Spain approves 800 million euros investment plan into social economy.
These are unprecedented times for the social economy. Yesterday the Spanish Government approved a Strategic Investment Plan into the Social Economy (PERTE Social) with a budget of more than 800 million euros, mostly coming from Next Generation EU Funds. A Plan involving 13 ministries (Labour and Social Economy, Economy and Digital Transition, Industry, Trade and Tourism; Education and Training; Social Rights and 2030 Agenda; Consumption etc.), and that aims to unlock the whole potential of the social economy to contribute the recovery, the resilience of the Spanish economy, to fair green and digital transitions, and to strengthen inclusion and welfare systems, very much in line with the EU Social Economy Action Plan, and with the Transition Pathway for the Social Economy and Proximity Industrial Ecosystem.
As Prime Minister Pedro Sánchez declared last Friday during an event with CEPES (Spanish Social Economy Confederation), the Strategic Investment Plan has four pillars:
–Support workers’ buy outs under social economy forms (as workers’ cooperatives) to save jobs and companies (in a situation of crisis, or without a successor).
– Improve competitiveness among Social Economy’ SMEs in order to face the green and digital transitions with more guarantees through measures to boost digitalisation and specialised training in business skills that improve the competitiveness of Social Economy SMEs.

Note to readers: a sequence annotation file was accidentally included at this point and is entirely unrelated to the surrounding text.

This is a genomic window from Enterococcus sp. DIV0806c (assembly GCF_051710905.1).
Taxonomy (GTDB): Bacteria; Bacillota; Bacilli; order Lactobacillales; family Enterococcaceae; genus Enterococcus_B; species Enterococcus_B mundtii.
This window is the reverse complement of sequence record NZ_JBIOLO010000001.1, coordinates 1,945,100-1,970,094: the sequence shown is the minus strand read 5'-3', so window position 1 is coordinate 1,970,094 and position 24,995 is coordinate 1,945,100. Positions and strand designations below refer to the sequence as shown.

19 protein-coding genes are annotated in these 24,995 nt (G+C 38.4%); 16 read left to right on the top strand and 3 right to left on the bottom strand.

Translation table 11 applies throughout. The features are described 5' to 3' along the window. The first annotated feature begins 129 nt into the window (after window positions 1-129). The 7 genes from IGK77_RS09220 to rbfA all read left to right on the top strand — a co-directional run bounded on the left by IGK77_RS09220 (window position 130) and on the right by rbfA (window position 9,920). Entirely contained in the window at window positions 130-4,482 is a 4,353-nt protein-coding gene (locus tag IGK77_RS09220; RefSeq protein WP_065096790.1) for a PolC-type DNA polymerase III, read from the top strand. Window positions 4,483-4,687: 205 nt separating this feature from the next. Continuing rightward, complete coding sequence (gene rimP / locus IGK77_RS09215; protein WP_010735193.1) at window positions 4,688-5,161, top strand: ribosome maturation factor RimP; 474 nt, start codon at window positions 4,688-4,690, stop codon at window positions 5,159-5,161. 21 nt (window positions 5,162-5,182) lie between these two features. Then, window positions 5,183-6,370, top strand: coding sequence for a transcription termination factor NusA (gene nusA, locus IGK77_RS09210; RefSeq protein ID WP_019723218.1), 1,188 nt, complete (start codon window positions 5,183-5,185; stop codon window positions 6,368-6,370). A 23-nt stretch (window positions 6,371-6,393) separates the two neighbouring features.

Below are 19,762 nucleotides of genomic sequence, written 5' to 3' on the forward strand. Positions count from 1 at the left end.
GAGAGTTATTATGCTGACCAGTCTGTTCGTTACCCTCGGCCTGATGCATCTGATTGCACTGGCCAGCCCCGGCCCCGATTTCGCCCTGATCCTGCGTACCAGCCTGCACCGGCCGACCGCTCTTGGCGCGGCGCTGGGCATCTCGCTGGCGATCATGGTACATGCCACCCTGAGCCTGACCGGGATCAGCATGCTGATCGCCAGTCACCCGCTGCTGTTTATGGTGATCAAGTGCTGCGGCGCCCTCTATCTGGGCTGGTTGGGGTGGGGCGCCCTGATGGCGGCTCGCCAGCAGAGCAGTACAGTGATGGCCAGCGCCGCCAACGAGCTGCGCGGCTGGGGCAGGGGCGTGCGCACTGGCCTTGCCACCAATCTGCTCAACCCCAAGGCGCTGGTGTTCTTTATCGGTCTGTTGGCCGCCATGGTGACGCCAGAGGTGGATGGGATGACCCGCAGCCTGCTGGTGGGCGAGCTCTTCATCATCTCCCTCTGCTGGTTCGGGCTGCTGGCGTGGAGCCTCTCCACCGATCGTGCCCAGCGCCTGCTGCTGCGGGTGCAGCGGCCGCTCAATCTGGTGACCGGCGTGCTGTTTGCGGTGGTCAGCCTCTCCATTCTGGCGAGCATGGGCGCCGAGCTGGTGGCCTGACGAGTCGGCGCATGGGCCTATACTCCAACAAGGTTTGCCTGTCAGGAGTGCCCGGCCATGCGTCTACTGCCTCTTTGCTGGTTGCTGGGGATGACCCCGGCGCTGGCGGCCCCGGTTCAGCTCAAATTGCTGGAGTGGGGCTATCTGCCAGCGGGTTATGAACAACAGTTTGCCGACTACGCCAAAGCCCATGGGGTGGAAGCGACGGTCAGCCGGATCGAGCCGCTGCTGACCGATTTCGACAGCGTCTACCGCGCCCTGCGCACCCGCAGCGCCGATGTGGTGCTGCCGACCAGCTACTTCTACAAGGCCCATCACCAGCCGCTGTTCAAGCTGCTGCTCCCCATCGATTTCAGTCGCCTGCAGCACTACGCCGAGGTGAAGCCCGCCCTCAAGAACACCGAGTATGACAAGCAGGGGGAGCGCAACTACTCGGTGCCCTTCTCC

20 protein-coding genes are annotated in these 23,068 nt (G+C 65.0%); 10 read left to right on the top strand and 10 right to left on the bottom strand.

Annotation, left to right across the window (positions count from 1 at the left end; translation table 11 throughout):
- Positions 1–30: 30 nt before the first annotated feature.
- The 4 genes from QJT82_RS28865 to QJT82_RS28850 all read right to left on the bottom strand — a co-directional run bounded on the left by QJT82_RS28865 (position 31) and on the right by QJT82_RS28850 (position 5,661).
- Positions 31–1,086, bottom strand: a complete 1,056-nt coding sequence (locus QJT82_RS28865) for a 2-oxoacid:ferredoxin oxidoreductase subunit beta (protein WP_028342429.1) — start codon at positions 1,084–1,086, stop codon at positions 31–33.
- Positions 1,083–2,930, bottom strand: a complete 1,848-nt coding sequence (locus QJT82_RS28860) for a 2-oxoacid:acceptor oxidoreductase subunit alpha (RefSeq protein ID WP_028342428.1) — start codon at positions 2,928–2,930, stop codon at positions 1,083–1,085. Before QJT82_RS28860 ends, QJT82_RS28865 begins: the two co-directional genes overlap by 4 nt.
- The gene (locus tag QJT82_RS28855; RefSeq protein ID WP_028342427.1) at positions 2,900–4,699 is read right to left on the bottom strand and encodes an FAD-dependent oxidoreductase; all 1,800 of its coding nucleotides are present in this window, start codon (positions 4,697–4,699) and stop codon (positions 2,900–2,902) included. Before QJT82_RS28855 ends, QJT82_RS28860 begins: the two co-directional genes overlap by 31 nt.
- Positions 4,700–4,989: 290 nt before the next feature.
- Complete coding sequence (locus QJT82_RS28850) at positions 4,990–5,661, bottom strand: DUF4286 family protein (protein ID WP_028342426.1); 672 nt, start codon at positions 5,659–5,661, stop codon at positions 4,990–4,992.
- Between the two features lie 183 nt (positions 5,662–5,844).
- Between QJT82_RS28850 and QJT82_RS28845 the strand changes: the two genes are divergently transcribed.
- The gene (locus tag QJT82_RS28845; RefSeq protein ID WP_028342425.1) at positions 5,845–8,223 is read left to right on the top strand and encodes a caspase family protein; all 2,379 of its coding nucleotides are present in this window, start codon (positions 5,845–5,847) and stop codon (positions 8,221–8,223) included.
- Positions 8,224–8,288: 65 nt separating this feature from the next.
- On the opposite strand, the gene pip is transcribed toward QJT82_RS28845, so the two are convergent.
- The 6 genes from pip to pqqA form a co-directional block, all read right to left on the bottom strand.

– Promote the development of advanced inter-cooperation mechanisms in Social Economy SMEs to improve their competitiveness and guarantee their sustainability, as well as creating a “hub” to ensure the transfer of research and advances knowledge to social economy enterprises.
– Strengthen the caring economy and boost short consumption circuits.
This Investment Plan that aims to increase social economy’s share of the Spanish GDP from 10% to 11%, is a collective success in which our member CEPES, led by our President Juan Antonio Pedreño, and the Ministry of Labour and Social Economy, led by VP Yolanda Díaz, (among other Ministries and players), have played a key role.
Social Economy Europe believes that this Investment Plan into social economy, mobilising Next Generation EU Funds, should serve as an example for other EU Member States wishing to unlock social economy’s full potential for a fair recovery, citizen-led twin transitions, sustainable development, resilience and social cohesion.
110th International Labour Conference
This week, the ILO’s International Labour Conference 2022 (ILC 2022) is having a first ever high-level general discussion on SSE (also a first within the UN system), around four main items:
– A universal SSE definition, hopefully aligned with the EU Social Economy Action Plan and with social economy main characteristics: primacy of people and the social/environmental purpose over capital, the reinvestment of most profits/surpluses; and democratic and/or participative governance; and referring to the main social economy forms as cooperatives, mutuals, associations/charities, foundations, and social enterprises (among other forms with the same main features).
– Debate on how the SSE can contribute to decent work and sustainable development.
– What can governments, workers’, employers’ and civil society do to promote the SSE’s contribution to a human centred recovery?
– What actions can the ILO take to promote SSE?
World Economic Forum 2022 debate on Social Economy
Last week, the World Economic Forum 2022, had an interesting panel on “Unlocking the Social Economy“ with the European Commission’ Executive VP Margaritis Schinas, Sharon Thorne, and Jeroo Billimoria (Catalyst 2030), all in all moderated by Karen Tso (CNBC Europe); and published the report “Unlocking the Social Economy- Towards an inclusive and resilient society“, with five main policy recommendations to governments.
An article by Víctor Meseguer, director of SEE.